I’m Not Really Much of an Entrepreneur, Am I?

About two years ago, Ryan Paugh approached me about becoming one of the founding members of the Young Entrepreneur Council.

At the time, I had just left behind a permalance gig to focus on building my career coaching practice. Still, I was also juggling a number of writing and copyediting assignments, and singing at funerals for money. I considered myself more of a freelancer than an entrepreneur.

Despite this, I joined the YEC and tried not to compare myself to the other, more awesome members, such as the CEO of DISQUS, the founder and CEO of Klout, the CEO of Hootsuite, the co-founder and CEO of Indiegogo, and the founder of Threadless. I slowly grew into my entrepreneur identity. I created a more cohesive online platform, and brainstormed ways in which I could build out the Word Nerd brand.

Another year passed and I was interviewed by a reporter for the Atlantic, who was doing up an article on solopreneurship.

“Do you consider yourself a solopreneur?” he asked me.

“Absolutely,” I said.

Still, not a month had ever gone by in which I hadn’t experienced Impostor Syndrome. [Read more…]

Product Placement: Support Entrepreneurs… and Look Good Doing It

You may have noticed that, recently, I put a pretty, pretty new banner ad up in my sidebar for something called Sweat EquiTees. While I typically wouldn’t advertise for apparel on Freelancedom (despite the fact that “shopping for pretty things” is totally at the top of my my top 5 list of favorite hobbies), Sweat EquiTees is different. Their mission is directly aligned with that of Freelancedom, and with everything I’ve been trying to do with my career lately.

[Read more…]

Forget Grad School. Is Your B.A. Worth It?

I’ve commented on a lot of blog posts arguing the benefits of grad school versus real world experience. I’ve blogged about how I feel the best way to learn is by doing. But forget about grad school. Was getting your undergraduate degree a waste of time, too?

A fellow YEC member — Donna Fenn — recently shared info on the 20 Under 20 Thiel Fellowship. Basically, those chosen for the fellowship have each been given $100,000 to drop out of college and pursue their entrepreneurial dreams. In addition to the moolah, fellows will be provided with mentorship from the Foundation’s network of entrepreneurs, in addition to other resources.

I was intrigued by this story because, while I felt college was beneficial in helping me develop as a person, I didn’t feel as if it prepared me all that much for professional life.

What do I wish I’d learned in college?

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Do You Love Your Work More Than You Love… Love?

A typical evening in the Auteri household.

Shortly after getting married, I started seeing my husband a lot less.

No, he wasn’t having an affair.

I was.

With my work.

First, I started working nights at the New York Sun. I headed over there after finishing my day at Routledge, an academic book publisher where I was working full-time. Then, after securing additional hours at the New York Sun and getting onto my husband’s health insurance, I left Routledge, only to start an editorial internship at Nerve. I was exhausted, but I was also excited: I was finally pursuing the full-time freelance lifestyle I had wanted for so long, and I was hoping that the time I put in at Nerve would open even more doors for me.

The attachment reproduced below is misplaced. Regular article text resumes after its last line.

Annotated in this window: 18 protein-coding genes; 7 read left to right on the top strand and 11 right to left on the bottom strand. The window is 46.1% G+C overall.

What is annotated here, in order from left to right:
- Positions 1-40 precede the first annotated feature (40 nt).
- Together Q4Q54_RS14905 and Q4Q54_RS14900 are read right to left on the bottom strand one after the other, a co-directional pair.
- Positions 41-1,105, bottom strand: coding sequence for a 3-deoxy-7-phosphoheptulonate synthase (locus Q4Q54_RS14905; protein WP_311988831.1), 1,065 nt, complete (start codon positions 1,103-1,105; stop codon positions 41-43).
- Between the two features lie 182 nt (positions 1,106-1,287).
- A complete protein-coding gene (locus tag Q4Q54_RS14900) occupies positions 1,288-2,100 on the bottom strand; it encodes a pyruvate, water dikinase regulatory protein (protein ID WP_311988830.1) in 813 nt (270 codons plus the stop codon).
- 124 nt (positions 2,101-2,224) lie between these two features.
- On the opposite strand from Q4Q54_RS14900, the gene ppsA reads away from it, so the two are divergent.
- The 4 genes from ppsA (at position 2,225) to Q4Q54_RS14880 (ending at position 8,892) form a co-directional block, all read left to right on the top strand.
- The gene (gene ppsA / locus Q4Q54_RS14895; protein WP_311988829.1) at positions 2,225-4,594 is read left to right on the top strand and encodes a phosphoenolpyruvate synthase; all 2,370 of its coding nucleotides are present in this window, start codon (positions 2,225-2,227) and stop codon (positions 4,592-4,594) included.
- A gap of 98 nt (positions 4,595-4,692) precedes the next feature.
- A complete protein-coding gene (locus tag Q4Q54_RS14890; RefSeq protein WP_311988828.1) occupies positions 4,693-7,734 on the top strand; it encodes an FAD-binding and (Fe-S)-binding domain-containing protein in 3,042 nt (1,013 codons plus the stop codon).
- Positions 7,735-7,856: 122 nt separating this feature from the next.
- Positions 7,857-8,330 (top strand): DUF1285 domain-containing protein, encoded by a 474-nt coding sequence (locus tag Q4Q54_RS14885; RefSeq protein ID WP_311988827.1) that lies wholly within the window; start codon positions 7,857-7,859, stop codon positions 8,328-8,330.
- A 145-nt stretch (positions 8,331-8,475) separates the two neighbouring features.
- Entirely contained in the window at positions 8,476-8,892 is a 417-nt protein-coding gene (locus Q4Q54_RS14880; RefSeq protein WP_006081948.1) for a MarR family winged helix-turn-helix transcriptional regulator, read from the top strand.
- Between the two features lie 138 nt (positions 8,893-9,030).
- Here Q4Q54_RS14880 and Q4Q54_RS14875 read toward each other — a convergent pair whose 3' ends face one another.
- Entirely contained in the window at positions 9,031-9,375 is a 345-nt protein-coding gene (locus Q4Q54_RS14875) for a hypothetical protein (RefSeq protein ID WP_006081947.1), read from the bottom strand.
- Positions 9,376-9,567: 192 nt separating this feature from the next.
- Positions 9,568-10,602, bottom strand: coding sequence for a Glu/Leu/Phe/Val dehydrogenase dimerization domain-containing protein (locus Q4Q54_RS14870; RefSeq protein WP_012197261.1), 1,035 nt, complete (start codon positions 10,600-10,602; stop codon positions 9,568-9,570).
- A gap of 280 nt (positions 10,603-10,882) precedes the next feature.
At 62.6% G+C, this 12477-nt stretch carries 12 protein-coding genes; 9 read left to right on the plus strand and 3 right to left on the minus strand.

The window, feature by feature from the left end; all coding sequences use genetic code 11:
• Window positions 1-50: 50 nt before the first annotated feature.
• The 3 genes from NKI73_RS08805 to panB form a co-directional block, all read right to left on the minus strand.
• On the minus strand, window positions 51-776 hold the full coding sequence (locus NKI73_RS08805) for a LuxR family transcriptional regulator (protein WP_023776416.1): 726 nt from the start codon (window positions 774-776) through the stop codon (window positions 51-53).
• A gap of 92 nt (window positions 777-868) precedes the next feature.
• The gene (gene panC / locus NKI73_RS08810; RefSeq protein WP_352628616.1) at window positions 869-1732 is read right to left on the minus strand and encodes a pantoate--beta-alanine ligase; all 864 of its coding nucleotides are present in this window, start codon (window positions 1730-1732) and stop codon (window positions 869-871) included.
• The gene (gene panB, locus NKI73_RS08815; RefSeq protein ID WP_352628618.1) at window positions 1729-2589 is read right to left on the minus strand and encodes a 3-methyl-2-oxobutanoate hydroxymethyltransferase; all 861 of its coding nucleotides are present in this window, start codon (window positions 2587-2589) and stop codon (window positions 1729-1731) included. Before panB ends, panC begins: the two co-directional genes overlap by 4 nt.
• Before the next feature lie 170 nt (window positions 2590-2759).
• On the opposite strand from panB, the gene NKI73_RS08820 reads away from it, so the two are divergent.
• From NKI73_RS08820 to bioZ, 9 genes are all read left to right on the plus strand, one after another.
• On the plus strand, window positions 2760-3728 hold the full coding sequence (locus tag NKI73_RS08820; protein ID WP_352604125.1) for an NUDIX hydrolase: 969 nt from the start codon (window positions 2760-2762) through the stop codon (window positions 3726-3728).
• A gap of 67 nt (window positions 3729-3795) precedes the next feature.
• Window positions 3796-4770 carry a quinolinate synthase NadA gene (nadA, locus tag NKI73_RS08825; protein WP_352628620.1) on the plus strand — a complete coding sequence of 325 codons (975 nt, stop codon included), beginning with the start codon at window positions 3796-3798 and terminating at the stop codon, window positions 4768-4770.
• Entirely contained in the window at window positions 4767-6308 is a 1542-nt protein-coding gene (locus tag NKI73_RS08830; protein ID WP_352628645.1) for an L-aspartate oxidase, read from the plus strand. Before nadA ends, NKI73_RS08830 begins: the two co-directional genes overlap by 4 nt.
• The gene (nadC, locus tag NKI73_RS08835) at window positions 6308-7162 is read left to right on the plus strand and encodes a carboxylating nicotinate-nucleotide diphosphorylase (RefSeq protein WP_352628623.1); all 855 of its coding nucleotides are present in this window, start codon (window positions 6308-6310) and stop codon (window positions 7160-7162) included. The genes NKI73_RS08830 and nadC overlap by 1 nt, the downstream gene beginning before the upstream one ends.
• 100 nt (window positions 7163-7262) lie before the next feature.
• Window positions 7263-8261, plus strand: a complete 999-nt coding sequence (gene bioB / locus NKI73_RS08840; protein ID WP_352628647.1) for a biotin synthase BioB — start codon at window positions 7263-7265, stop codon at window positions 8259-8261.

My husband? Well… we barely saw each other. He was already gone by the time I woke up in the morning, and already asleep when I finally arrived home from NYC.

I was unhappy with the state of our relationship, but what could I do? It was my own damn fault. And within six months, I was able to match the salary I had previously been making in book publishing, and had also broken into a number of dream publications, including Nerve and Time Out New York.

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How To Juggle Multiple Careers

Over the course of the past 10 years, I’ve juggled on-campus jobs, part-time retail work, temp work, full-time work, freelance projects, and internships, all in varying combinations.

At first, in my earliest post-college years, I considered full-time work to be the obvious end goal and, for a time, was quite proud of myself as I moved up in the world of academic book publishing.

As my longing for more creative work grew, however, I determined that I could only find happiness as a full-time freelancer.

Now, as the New York Sun teeters on the brink of end times, and I find myself losing a main source of income that was more part-time than freelance (except for the 1099), I’ve been forced to consider that an all-or-nothing approach is perhaps not the best one for me.

And maybe you’ve come to the same conclusion. Perhaps you’ve read The Anti 9 to 5 Guide and One Person/Multiple Careers and are already masterminding the perfect balance of multiple income streams. After the jump, the types of income sources you should consider, and why:

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My 7 Favorite Things In: The Boss of You

Seal Press is a goldmine (I swear, they’re all I’ve been posting about lately) and, though the press is aimed toward women, many of their how-tos and handbooks are relevant to men as well. Which is why I don’t mind bringing up another one of their books, Lauren Bacon and Emira Mears’s The Boss of You.

After reading this book, I feel prepared to rethink and re-tackle the way the way I went about starting up my at-home business and, after reading the 7 things I love about this book, you’ll see why:

[Read more…]